The cacao tree, a tree that likely originated in the foothills of the Andes in the Amazon and Orinoco basins of South America, produces a fruit that is the basic ingredient in chocolate. According to legend, the Olmec were the first to discover the cacao fruit, when they observed rats happily feasting on the almond-shaped seeds that are hidden inside rough, leathery pods. To prepare the seeds or “beans,” the Olmec developed fermenting, drying, roasting and grinding processes, which required a deep knowledge of food science and biochemistry, and are still the basis of chocolate making today.
The Olmec consumed cacao in the form of drinking chocolate, laden with chili powder and spices. Residue left in a small bowl in 1800 B.C. at Paso de la Amada in southern Chiapas, Mexico is the earliest evidence of cacao use known today. The popularity of cacao has soared, and cacao trees now grow in tropical areas all over the world. One of rarest varieties was discovered in Peru only a few years ago.
Called Nacional, the beans are white, not the usual purple, and are the result of mutations that occur when trees are left undisturbed for hundreds of years. The white Nacional cacao beans are said to produce a more mellow-tasting, less acidic chocolate.
Cacao has a long history of medicinal use and has been know to alleviate fever, anemia, poor appetite, low virility, mental fatigue and poor breast milk production. Chocolate with high cacao content is packed with antioxidants and essential minerals. According to Morris, it’s really the added ingredients—the sugars, the oils, the dairy—that give chocolate a bad reputation. “I consider real chocolate—raw, pure, cacao—as something of a miracle food,” she says. “Cacao is one of the highest antioxidant foods in the world. And by itself, it’s sugar free.” Cacao comes in the form of powder and nibs and is a great way to add more nutritional value to smoothies, coffee drinks, and recipes that call for dark, bitter-sweet, or semi-sweet chocolate.
The camu camu berry is the most concentrated, potent botanical source of Vitamin C in the world. With 30 to 50 times the amount of Vitamin C in an orange, just one teaspoon of this powerful fruit contains nearly 1,200% of the recommended daily amount. Small and easy to carry, the Camu Camu berry has been used by Amazonian natives for hundreds of years as a pain reliever and to boost the immune system. The bark of the tree was also traditionally used in poultices to treat wounds and prevent infection.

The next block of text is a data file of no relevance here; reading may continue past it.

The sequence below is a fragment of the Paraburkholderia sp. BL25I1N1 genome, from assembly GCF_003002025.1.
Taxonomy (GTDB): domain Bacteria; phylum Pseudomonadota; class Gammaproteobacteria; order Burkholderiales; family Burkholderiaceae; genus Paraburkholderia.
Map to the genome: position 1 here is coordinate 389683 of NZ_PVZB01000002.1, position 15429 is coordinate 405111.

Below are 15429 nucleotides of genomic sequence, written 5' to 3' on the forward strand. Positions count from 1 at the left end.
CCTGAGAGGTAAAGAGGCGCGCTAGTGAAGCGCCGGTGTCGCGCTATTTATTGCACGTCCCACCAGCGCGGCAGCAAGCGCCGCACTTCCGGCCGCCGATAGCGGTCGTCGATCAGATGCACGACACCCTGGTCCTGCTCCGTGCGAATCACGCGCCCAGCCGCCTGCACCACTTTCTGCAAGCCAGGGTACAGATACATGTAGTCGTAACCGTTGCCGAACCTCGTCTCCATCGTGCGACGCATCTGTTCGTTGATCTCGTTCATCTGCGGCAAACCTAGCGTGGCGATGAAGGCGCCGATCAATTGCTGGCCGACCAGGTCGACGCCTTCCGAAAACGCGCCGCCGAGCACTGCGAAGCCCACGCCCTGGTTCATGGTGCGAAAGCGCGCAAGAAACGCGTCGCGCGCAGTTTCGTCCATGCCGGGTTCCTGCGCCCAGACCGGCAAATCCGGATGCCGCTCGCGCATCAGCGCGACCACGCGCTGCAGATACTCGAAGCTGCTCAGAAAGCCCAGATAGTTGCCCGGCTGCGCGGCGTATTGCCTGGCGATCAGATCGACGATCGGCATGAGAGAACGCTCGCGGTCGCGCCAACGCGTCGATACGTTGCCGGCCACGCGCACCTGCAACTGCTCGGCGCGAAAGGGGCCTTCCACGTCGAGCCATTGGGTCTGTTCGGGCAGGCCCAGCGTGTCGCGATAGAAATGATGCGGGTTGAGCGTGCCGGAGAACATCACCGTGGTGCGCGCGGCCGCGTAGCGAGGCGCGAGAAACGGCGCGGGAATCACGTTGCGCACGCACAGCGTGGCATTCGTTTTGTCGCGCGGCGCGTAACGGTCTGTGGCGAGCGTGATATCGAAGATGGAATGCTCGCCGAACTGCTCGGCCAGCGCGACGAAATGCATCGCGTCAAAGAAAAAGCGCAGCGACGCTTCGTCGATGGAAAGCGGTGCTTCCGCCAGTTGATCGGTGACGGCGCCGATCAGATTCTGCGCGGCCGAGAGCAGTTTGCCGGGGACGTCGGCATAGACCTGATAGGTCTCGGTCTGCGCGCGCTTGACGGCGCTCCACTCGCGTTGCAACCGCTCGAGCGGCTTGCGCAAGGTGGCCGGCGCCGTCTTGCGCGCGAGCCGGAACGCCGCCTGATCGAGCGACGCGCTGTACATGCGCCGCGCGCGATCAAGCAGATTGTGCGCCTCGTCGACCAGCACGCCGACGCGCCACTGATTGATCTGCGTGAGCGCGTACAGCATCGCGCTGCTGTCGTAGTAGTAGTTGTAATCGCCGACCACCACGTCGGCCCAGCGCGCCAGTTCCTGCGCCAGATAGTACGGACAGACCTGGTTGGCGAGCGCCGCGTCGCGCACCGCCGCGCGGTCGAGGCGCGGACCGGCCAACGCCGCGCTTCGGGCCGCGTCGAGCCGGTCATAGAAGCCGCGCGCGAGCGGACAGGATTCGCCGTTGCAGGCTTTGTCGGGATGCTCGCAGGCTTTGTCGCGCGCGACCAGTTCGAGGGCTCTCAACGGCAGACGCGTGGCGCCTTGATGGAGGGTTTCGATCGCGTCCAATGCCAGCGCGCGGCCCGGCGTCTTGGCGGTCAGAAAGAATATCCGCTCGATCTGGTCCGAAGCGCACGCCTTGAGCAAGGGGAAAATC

Unlike most berries we eat, the Camu Camu berry is not sweet. “It’s a very bitter berry, and has the sort of taste you definitely want to hide,” says Morris. Luckily Camu Camu powder is so potent, you only need a pinch of it to catapult the nutritional content of any recipe. Because Vitamin C is heat sensitive, Morris suggests adding it to unheated sweet or savory recipes like salad dressings, frostings, jams or soups that are already finished.
Lucuma is a unique, subtropical fruit native to the Andean valleys of Peru, where it has been cultivated since 200AD. Once known as “The Gold of the Incas,” each Lucuma tree can produce up to 500 fruits, historically providing sustenance for indigenous communities when other crops failed.
Though Lucuma is extremely nutritious, containing high levels of beta-carotene and B vitamins, the fruit is most well known for its deliciously sweet flavor. “The best way I’ve heard the flavor described,” says Morris, “is like deliciously sweet milk that’s leftover after you’ve had a big bowl of cereal.” She describes the flavor as a cross between a sweet potato and a mango. Because Lucama has a low glycemic index, it makes for a great substitute for sugar and can be added to ice creams and smoothies, and used in baking.
Though Morris recognizes the many health benefits of Lucuma, she doesn’t quite consider it to be a top-tier superfood, since its main value is as a sugar substitute, and not as a source of nutrition. If you travel to Peru, you can add the sweet fruit to your diet in the form of a delicious scoop of ice cream. It’s Peru’s most popular flavor, outselling both chocolate and vanilla.
The Sacha Inchi plant, or “Inca Peanut,” as it is sometimes called, is indigenous to the Amazon rainforest in Peru and bears fruit capsules containing powerfully potent seeds. These seeds are one of the best sources of essential fatty acids in the world, at nearly 50% omega-3 by volume. Because the human body cannot produce essential fatty acids, they have to be acquired from the foods we eat, and Sacha Inchi is by far the most potent resource available to us. Essential fatty acids have been linked with the formation of healthy cells and the prevention of heart disease.
Sacha Inchi is believed to have been first discovered by civilizations that pre-date the Incas, and images of Sacha Inchi seeds are found on shards of pottery from the tombs of the Mochica and Chimú cultures. Because of their ability to ease aching muscles and joints, the seeds were toasted and eaten to prepare for a day of hard labor or before going into battle. Oil from the seeds was extracted and mixed with flour to make rejuvenating creams to revitalize skin, and body rubs to relieve aches and pains.
When roasted, the seeds have a very nutty flavor, and Morris suggests using them in recipes as a substitute for peanuts or wherever a recipe calls for a mix of nuts. She notes that when cooked down, the seeds have a very “umami” taste and can give dishes a really satisfying flavor, plus pack them with an amazing dose of healthy omega fats.
Illustration by So Yeon Kim.